Watch the Video Trap-Neuter-Release Advocates Don’t Want You to See

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2 min read

Would you ever dream of abandoning your cats on the streets to fend for themselves? No? Good, because it’s illegal in most areas (and for good reason). Yet that’s exactly what advocates of trap- neuter-release (TNR) are proposing when they recommend trapping homeless cats, sterilizing them, and re-abandoning them.

TNR is increasingly being embraced by animal shelters under pressure from so-called “no-kill” proponents in an effort to make shelter “saved” statistics look better. But are the cats who are abandoned on the streets actually “saved”?

No, they aren’t—not by a long shot.

The average life span of a cat who lives outdoors is just 1 to 5 years, compared to 12 to 20 years for a cat who lives indoors. Instead of being adopted into loving homes or painlessly euthanized, abandoned cats suffer terribly and often die slowly from deadly contagious diseases, painful injuries, parasite infestations, dehydration, exposure, attacks by predators (including cruel people), and more.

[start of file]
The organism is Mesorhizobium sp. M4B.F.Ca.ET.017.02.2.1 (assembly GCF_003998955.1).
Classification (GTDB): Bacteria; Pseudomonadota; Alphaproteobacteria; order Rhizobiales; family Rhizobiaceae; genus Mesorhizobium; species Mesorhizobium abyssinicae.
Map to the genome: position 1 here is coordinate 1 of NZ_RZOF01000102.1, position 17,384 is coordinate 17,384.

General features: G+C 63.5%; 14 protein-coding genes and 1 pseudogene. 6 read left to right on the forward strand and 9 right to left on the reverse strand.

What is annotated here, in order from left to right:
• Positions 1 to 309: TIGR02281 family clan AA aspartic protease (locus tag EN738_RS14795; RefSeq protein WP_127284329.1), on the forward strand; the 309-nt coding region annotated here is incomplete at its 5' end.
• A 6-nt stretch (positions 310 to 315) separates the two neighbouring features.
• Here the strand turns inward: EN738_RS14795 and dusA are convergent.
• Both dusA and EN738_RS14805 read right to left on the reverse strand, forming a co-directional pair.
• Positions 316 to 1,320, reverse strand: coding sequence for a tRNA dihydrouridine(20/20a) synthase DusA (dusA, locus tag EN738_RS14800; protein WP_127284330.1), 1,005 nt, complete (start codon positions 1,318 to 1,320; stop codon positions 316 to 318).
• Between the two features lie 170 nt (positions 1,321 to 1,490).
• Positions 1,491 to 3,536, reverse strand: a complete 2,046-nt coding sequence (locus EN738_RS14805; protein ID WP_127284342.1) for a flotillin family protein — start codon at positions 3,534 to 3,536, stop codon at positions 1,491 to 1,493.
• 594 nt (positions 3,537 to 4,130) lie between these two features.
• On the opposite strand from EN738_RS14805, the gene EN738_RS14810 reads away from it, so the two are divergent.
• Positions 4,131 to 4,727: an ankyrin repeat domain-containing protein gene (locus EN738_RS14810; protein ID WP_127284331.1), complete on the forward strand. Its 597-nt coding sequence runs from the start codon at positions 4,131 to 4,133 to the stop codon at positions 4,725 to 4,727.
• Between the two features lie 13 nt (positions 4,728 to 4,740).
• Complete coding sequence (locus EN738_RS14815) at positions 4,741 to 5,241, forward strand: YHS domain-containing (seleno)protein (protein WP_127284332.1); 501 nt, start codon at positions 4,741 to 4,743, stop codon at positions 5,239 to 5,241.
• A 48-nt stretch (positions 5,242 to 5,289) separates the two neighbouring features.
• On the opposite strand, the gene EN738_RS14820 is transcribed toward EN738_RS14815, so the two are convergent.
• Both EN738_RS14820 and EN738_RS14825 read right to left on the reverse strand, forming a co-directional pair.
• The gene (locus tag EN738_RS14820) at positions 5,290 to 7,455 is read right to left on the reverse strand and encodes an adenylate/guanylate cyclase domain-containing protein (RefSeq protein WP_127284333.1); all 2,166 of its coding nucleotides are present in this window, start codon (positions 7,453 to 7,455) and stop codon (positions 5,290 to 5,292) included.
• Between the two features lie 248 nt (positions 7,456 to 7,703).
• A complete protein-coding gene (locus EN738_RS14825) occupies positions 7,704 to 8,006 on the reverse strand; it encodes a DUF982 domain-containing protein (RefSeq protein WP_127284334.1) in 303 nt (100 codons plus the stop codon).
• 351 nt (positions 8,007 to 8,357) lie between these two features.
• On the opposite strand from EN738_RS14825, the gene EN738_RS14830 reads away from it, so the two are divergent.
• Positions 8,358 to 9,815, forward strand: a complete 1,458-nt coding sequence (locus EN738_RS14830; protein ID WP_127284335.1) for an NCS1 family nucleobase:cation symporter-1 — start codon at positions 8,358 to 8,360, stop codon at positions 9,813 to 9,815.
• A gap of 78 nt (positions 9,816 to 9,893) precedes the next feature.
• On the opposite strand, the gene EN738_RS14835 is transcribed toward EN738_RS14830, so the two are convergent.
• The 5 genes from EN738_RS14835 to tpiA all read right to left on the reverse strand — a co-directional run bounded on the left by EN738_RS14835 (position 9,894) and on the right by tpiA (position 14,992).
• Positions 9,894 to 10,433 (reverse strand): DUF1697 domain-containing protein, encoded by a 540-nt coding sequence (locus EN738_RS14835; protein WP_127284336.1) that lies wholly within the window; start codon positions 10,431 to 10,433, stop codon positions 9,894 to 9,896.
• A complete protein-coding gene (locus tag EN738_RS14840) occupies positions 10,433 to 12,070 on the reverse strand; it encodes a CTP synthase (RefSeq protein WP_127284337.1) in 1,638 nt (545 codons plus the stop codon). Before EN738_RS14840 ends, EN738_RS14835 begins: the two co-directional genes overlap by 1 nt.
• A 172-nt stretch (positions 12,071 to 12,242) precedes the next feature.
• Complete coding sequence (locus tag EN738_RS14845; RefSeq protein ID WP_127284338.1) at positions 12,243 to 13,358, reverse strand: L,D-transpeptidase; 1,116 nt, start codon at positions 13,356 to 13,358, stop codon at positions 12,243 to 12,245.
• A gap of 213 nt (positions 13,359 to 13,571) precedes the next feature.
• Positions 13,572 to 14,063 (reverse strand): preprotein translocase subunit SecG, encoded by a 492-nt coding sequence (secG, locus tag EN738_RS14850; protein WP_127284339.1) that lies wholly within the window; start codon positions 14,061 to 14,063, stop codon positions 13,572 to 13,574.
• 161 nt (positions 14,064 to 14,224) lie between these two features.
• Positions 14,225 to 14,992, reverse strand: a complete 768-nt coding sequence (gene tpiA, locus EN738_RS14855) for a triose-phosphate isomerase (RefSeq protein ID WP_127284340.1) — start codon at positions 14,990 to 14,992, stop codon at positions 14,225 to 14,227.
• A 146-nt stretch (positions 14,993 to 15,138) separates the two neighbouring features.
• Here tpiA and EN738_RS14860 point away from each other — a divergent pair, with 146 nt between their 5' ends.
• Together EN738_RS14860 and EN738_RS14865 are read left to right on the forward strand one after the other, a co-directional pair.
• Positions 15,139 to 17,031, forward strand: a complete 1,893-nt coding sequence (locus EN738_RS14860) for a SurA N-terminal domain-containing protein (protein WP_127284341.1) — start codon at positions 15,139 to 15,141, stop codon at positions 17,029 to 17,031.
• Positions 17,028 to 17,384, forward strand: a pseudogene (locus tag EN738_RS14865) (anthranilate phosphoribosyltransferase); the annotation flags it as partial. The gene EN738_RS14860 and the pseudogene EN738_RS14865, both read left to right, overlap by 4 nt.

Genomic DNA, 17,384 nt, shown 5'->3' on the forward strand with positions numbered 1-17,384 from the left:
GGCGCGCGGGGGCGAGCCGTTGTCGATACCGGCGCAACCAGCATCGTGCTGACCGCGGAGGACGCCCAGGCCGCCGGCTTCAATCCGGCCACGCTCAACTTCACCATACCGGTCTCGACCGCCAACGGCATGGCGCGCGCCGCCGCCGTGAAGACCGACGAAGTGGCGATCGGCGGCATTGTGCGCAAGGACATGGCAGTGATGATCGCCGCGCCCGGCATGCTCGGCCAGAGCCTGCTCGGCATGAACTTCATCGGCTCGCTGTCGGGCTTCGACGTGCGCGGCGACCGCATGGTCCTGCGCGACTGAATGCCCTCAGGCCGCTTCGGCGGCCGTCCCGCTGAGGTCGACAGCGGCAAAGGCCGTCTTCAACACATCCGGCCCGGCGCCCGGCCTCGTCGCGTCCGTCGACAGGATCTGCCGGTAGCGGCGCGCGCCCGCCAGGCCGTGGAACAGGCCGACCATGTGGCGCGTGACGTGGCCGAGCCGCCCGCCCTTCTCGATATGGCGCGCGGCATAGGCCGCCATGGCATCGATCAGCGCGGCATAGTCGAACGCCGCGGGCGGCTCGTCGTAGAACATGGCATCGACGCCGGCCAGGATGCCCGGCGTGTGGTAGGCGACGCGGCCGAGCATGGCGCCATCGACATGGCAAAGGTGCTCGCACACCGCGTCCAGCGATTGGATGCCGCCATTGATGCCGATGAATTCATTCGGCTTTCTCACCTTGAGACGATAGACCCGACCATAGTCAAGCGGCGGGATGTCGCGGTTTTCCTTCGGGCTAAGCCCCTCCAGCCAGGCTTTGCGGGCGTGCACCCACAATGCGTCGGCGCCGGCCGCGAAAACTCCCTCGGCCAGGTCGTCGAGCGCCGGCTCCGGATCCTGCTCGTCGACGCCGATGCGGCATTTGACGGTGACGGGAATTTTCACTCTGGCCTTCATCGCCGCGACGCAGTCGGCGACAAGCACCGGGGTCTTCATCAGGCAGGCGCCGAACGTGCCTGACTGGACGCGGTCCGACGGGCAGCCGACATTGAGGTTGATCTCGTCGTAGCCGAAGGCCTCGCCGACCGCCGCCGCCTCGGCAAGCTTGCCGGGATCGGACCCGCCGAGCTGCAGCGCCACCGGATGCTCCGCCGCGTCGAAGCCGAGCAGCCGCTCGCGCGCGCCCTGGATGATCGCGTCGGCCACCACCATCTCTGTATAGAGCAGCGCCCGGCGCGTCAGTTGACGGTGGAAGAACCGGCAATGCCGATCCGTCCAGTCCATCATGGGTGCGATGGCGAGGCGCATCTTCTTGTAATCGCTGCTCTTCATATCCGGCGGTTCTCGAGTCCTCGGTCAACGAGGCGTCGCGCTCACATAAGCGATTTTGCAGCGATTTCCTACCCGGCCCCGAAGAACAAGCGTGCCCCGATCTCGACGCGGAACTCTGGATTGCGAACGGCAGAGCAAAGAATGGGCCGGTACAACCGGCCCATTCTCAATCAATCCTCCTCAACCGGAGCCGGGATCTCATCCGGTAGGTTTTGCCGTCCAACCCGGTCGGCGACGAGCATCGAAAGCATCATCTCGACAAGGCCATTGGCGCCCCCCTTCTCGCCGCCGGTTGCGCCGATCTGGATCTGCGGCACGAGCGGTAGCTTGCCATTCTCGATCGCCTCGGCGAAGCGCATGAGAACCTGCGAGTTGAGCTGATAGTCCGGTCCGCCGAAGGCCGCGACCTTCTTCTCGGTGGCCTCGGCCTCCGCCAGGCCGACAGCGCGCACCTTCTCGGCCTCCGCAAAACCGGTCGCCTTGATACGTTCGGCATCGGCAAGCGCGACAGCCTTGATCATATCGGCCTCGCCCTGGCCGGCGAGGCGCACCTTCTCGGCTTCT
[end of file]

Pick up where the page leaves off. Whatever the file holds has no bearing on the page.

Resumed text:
Moreover, not all TNR cats are “feral”—many are quite tame. Not only are such cats adoptable, they may also be someone’s lost companion. Refusing to admit these cats to shelters means that they lose their chance at finding a loving home or being reclaimed by their guardians.

TNR also wreaks havoc on wildlife, including endangered animals, reptiles, and birds. Feral cats (who are not native and do not fit into the predator-prey ecosystem) maim and kill countless native birds and other small animals who aren’t equipped to deal with the large concentration of predators in a feral cat colony. One study estimates that free-roaming cats kill up to 24.4 billion wild animals and birds every year and are by far the biggest source of human-caused mortality for birds.

What You Can Do

TNR is a death sentence intended to make humans feel better, not cats. Instead of re-abandoning cats, we must fight feline homelessness at the root by requiring that all cats be spayed and neutered and kept indoors. If your local shelter is considering adopting a policy that sterilizes and abandons cats and/or refuses to admit them, remind shelter officials that it is their duty above all else to protect cats. Please, spread the word about the dangers of TNR by sharing this video on social media.

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